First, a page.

Neither Principal Chief Ellis or anybody else in the Administrative Department knew who I was or anything about a contract for an architectural model. All of my work to date had been for the Judicial Department. However, Second Chief Berryhill asked around and finally determined that the model was a personal purchase by Judge Moore. Second Chief Berryhill telephoned me to ask about my professional background. I told him about meeting six members of the National Council at Ocmulgee National Monument. That ultimately resulted in contracts with the Creek Nation to build 11 more architectural models and then their recommendation that I be the architect for the Trail of Tears Memorial in Tulsa.
The Creek Nation wanted to have the six archaeologists extradited to Oklahoma then charged with multiple federal and state felonies for illegally eavesdropping on the telephone conversations of a federal judge, but they got no cooperation from law enforcement in Georgia. I wonder why? Nevertheless, the letter from the archaeologists was framed and mounted on the wall of the Creek Administrative Department. Principal Chief Ellis quipped that it was the first time in history that a Georgia archaeologist had communicated with a Creek Indian. LOL
Whoever tipped off the six archaeologists didn’t do their homework again in 2012 and assumed since they had denigrated me to “crumb bum” status, that it always been the case. I had friends elsewhere. In fact, it was former National Park Service Director, Roger Kennedy, who came to my aid, when I was illegally evicted on Christmas Eve, 2009.
Another key cast member of “Cracking the Maya Code” was Linda Schele. Until her untimely death from cancer, Linda collaborated frequently with David Stuart. David Schele, his wife, Linda, and I jointly toured the ruins of the Maya city of Palenque together. It was the first time for all of us.
David and Linda were from Mobile, Alabama. He was an architecture professor, who had received a grant to photograph Maya architecture. Several years younger than David, Linda was an art student with no particular interest in things, Native American, until that summer. We stuck together at several Maya city sites, while I was on my fellowship, because of the constant verbal abuse by tourists from the Northeast and Midwest, aka Yankees. I had the same problem two years later while working in Europe. As a result, while touring European cities, I hung out with Southerners, Canadians, Australians New Zealanders and Californians – who were not prejudiced like the Easterners. That situation changed radically with the election of Jimmy Carter as President.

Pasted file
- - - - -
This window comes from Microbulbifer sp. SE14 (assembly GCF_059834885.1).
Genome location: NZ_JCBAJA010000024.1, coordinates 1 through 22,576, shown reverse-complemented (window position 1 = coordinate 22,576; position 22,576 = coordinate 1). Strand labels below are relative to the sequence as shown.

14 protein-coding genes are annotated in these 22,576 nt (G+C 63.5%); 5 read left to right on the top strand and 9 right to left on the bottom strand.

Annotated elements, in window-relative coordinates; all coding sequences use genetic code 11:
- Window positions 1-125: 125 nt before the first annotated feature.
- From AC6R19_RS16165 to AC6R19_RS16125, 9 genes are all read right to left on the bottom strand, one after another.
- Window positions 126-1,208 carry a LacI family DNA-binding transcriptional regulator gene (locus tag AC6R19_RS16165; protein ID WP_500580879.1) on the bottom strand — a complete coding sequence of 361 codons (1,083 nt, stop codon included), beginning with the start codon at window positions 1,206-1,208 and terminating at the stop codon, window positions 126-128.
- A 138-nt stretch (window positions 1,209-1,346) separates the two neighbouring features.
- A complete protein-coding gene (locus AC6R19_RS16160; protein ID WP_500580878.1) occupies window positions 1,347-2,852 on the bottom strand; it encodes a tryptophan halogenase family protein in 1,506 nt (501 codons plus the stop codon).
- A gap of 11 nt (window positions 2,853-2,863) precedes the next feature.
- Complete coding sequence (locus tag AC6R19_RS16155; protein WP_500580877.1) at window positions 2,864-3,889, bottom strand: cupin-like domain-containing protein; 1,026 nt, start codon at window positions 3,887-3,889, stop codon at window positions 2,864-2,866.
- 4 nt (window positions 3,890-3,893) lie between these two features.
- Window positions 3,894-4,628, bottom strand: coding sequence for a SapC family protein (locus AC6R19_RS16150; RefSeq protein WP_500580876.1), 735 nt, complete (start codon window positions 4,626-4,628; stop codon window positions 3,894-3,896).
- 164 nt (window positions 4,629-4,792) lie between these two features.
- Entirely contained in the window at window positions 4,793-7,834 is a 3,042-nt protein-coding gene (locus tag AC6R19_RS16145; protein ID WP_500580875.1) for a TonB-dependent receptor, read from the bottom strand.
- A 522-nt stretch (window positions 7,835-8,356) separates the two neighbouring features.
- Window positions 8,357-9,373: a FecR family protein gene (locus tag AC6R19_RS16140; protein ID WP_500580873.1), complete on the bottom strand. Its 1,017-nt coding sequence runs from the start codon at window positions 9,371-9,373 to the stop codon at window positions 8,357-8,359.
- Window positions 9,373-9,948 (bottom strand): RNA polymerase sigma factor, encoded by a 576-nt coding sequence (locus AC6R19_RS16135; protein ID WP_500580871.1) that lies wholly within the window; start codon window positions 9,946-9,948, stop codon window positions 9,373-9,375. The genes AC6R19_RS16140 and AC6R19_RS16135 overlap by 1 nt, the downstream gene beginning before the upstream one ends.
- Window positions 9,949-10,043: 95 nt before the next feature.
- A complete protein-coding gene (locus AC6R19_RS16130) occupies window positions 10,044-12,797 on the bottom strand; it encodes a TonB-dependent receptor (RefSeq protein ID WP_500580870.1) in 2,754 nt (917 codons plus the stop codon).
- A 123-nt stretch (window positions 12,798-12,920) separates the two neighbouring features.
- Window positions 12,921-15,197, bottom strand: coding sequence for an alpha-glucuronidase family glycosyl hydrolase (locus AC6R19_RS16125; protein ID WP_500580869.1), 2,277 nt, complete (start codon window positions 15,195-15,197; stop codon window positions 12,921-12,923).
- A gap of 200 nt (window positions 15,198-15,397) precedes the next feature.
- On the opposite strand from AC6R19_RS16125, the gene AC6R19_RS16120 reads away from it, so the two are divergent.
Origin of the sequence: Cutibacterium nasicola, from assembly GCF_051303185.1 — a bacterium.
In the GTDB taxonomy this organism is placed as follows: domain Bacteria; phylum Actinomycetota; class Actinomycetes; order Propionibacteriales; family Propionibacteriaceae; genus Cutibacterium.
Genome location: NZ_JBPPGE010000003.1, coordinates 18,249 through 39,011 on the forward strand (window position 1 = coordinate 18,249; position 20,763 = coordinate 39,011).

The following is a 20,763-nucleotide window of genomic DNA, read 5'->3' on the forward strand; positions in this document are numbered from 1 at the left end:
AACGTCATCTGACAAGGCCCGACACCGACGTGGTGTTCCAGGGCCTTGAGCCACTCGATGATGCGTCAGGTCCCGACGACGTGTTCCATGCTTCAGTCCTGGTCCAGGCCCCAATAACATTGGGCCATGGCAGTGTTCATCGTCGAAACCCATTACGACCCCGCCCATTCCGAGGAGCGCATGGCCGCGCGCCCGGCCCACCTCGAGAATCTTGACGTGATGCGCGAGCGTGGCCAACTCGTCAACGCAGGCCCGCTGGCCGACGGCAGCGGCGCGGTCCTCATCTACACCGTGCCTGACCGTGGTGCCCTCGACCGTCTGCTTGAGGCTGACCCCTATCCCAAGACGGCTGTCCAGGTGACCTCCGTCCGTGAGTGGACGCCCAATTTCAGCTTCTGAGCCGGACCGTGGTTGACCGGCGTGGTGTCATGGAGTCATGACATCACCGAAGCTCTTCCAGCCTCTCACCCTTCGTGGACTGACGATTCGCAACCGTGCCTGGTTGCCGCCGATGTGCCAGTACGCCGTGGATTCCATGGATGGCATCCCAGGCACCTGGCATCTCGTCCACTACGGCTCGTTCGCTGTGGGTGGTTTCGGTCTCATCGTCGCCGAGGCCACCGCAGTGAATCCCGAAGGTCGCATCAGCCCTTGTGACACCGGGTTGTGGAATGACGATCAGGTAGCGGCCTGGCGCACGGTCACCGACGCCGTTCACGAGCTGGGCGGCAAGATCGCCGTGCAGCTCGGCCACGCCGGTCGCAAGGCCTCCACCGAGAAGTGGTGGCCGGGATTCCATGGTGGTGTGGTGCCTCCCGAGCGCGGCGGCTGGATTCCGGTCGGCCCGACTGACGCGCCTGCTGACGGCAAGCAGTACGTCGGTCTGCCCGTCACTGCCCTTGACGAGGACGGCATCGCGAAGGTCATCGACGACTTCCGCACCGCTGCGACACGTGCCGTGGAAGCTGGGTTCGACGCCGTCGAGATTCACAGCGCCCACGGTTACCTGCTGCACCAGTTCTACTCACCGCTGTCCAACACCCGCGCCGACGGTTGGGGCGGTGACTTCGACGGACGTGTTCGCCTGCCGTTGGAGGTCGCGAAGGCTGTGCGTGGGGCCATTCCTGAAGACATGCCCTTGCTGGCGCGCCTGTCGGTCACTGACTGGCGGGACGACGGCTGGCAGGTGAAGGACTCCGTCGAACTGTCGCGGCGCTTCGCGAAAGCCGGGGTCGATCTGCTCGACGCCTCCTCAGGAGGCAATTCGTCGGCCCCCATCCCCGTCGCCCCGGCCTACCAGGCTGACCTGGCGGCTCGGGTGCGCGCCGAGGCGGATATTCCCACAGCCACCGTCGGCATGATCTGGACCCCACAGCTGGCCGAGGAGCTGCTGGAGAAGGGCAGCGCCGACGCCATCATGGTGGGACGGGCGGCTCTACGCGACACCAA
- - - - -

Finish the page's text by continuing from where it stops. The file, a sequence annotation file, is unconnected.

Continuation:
In “Cracking the Maya Code,” Linda Schele recounted her thoughts as she viewed the sarcophagus of a Maya king deep beneath the Temple of the Inscriptions at Palenque. It was then that she decided to go back to school to become an archaeologist. I was standing immediately to the right of her at that key moment in her life, but Mesoamerican studies for me would remain an avocation until 2012.
The famous 20th century archaeologist, Dr. Arthur Kelly, founded the Society for Georgia Archaeology and was the first director of the Department of Anthropology at the University of Georgia. He was my first mentor in archaeology, but had been railroaded out of the University of Georgia in 1969, because he had told Atlanta Journal-Constitution columnist, John S. Pennington, that he had discovered artifacts along the Chattahoochee River, which seemed to be either made in Mexico or copies of Mexican artifacts.
Dr. Kelly and Architect Ike Saporta were directly responsible for me being awarded the first Barrett Fellowship at Georgia Tech. Ike Saporta was a Georgia Tech professor and President of the Atlanta Archaeological Society . . . still the largest unit of the Society for Georgia Archaeology. This fellowship, coordinated by Dr. Román Piña Chán (Director of the Museo Nacional de Antropologia de México) sent me all over the southern 2/3 of Mexico, plus Guatemala and Belize, to study its ancient architecture and urban planning. Dr. Piña Chán was 1/2 Maya from Campeche. I would not know that I also carried some Maya DNA until the 21st century.
None of the archaeologists and University of Georgia anthropology professors, involved with the “Maya-Myth-Busting-In-The-Mountains campaign, knew who the Itza Mayas were or had they seen a Maya terrace complex. Johannes Loubser had never even been in Mexico.
Decoding the Track Rock Petroglyphs